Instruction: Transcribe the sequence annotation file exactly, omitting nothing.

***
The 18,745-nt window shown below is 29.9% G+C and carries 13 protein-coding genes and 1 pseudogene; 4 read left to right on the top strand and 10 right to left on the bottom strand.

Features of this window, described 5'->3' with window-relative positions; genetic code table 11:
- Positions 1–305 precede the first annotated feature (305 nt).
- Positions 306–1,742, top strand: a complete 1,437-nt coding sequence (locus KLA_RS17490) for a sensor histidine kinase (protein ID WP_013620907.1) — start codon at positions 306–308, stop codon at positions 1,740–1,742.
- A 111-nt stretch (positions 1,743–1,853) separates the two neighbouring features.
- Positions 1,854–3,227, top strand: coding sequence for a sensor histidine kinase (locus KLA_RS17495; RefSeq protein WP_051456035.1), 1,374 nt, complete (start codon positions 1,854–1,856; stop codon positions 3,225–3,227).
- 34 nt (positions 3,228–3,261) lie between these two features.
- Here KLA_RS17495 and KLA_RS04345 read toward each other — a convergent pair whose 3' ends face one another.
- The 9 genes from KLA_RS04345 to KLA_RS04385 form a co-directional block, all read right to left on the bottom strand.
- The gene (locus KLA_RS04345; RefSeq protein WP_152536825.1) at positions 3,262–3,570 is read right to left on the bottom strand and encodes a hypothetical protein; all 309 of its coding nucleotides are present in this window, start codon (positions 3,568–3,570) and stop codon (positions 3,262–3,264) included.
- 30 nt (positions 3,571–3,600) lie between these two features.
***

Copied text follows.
The 18,745-nt window shown below is 29.9% G+C and carries 13 protein-coding genes and 1 pseudogene; 4 read left to right on the top strand and 10 right to left on the bottom strand.

Features of this window, described 5'->3' with window-relative positions; genetic code table 11:
- Positions 1–305 precede the first annotated feature (305 nt).
- Positions 306–1,742, top strand: a complete 1,437-nt coding sequence (locus KLA_RS17490) for a sensor histidine kinase (protein ID WP_013620907.1) — start codon at positions 306–308, stop codon at positions 1,740–1,742.
- A 111-nt stretch (positions 1,743–1,853) separates the two neighbouring features.
- Positions 1,854–3,227, top strand: coding sequence for a sensor histidine kinase (locus KLA_RS17495; RefSeq protein WP_051456035.1), 1,374 nt, complete (start codon positions 1,854–1,856; stop codon positions 3,225–3,227).
- 34 nt (positions 3,228–3,261) lie between these two features.
- Here KLA_RS17495 and KLA_RS04345 read toward each other — a convergent pair whose 3' ends face one another.
- The 9 genes from KLA_RS04345 to KLA_RS04385 form a co-directional block, all read right to left on the bottom strand.
- The gene (locus KLA_RS04345; RefSeq protein WP_152536825.1) at positions 3,262–3,570 is read right to left on the bottom strand and encodes a hypothetical protein; all 309 of its coding nucleotides are present in this window, start codon (positions 3,568–3,570) and stop codon (positions 3,262–3,264) included.
- 30 nt (positions 3,571–3,600) lie between these two features.